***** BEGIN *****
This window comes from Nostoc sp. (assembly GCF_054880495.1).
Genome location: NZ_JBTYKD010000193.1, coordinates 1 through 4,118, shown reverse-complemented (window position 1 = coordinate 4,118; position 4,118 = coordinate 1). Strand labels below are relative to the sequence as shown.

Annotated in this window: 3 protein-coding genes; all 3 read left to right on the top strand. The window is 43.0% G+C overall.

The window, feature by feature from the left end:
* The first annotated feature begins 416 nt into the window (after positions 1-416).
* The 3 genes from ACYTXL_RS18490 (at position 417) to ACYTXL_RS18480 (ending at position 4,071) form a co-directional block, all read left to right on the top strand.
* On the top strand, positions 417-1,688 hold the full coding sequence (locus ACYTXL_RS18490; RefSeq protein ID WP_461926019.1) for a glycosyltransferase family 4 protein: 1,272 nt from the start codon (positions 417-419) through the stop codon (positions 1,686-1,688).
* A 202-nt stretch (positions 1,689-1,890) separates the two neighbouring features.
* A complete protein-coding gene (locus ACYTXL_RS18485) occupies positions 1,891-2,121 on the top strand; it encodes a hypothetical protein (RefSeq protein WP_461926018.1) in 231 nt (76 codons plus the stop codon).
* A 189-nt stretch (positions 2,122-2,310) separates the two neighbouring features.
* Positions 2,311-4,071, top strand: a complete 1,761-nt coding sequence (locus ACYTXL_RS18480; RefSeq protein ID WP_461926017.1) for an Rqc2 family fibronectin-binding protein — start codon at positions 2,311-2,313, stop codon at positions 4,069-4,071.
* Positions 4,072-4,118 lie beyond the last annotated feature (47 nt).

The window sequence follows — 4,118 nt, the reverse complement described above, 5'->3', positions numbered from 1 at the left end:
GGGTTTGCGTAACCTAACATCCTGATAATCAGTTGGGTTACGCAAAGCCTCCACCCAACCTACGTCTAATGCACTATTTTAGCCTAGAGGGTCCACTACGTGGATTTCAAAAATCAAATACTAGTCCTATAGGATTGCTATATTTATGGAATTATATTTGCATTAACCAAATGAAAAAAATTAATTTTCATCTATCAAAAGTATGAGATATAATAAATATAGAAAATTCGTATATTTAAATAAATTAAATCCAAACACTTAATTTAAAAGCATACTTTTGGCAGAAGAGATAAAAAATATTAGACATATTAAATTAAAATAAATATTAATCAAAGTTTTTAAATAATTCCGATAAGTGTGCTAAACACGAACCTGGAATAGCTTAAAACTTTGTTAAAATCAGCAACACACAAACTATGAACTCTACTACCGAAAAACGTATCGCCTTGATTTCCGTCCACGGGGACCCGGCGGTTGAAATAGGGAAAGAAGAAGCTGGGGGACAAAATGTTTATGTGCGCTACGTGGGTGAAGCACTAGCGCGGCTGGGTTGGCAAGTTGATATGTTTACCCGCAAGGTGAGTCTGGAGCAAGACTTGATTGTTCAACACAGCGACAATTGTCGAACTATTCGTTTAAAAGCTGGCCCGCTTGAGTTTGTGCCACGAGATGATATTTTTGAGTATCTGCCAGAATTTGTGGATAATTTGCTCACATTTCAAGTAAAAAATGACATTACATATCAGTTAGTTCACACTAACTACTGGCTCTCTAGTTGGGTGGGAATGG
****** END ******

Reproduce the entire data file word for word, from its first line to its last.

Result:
This window comes from Nostoc sp. (assembly GCF_054880495.1).
Genome location: NZ_JBTYKD010000193.1, coordinates 1 through 4,118, shown reverse-complemented (window position 1 = coordinate 4,118; position 4,118 = coordinate 1). Strand labels below are relative to the sequence as shown.

Annotated in this window: 3 protein-coding genes; all 3 read left to right on the top strand. The window is 43.0% G+C overall.

The window, feature by feature from the left end:
* The first annotated feature begins 416 nt into the window (after positions 1-416).
* The 3 genes from ACYTXL_RS18490 (at position 417) to ACYTXL_RS18480 (ending at position 4,071) form a co-directional block, all read left to right on the top strand.
* On the top strand, positions 417-1,688 hold the full coding sequence (locus ACYTXL_RS18490; RefSeq protein ID WP_461926019.1) for a glycosyltransferase family 4 protein: 1,272 nt from the start codon (positions 417-419) through the stop codon (positions 1,686-1,688).
* A 202-nt stretch (positions 1,689-1,890) separates the two neighbouring features.
* A complete protein-coding gene (locus ACYTXL_RS18485) occupies positions 1,891-2,121 on the top strand; it encodes a hypothetical protein (RefSeq protein WP_461926018.1) in 231 nt (76 codons plus the stop codon).
* A 189-nt stretch (positions 2,122-2,310) separates the two neighbouring features.
* Positions 2,311-4,071, top strand: a complete 1,761-nt coding sequence (locus ACYTXL_RS18480; RefSeq protein ID WP_461926017.1) for an Rqc2 family fibronectin-binding protein — start codon at positions 2,311-2,313, stop codon at positions 4,069-4,071.
* Positions 4,072-4,118 lie beyond the last annotated feature (47 nt).

The window sequence follows — 4,118 nt, the reverse complement described above, 5'->3', positions numbered from 1 at the left end:
GGGTTTGCGTAACCTAACATCCTGATAATCAGTTGGGTTACGCAAAGCCTCCACCCAACCTACGTCTAATGCACTATTTTAGCCTAGAGGGTCCACTACGTGGATTTCAAAAATCAAATACTAGTCCTATAGGATTGCTATATTTATGGAATTATATTTGCATTAACCAAATGAAAAAAATTAATTTTCATCTATCAAAAGTATGAGATATAATAAATATAGAAAATTCGTATATTTAAATAAATTAAATCCAAACACTTAATTTAAAAGCATACTTTTGGCAGAAGAGATAAAAAATATTAGACATATTAAATTAAAATAAATATTAATCAAAGTTTTTAAATAATTCCGATAAGTGTGCTAAACACGAACCTGGAATAGCTTAAAACTTTGTTAAAATCAGCAACACACAAACTATGAACTCTACTACCGAAAAACGTATCGCCTTGATTTCCGTCCACGGGGACCCGGCGGTTGAAATAGGGAAAGAAGAAGCTGGGGGACAAAATGTTTATGTGCGCTACGTGGGTGAAGCACTAGCGCGGCTGGGTTGGCAAGTTGATATGTTTACCCGCAAGGTGAGTCTGGAGCAAGACTTGATTGTTCAACACAGCGACAATTGTCGAACTATTCGTTTAAAAGCTGGCCCGCTTGAGTTTGTGCCACGAGATGATATTTTTGAGTATCTGCCAGAATTTGTGGATAATTTGCTCACATTTCAAGTAAAAAATGACATTACATATCAGTTAGTTCACACTAACTACTGGCTCTCTAGTTGGGTGGGAATGG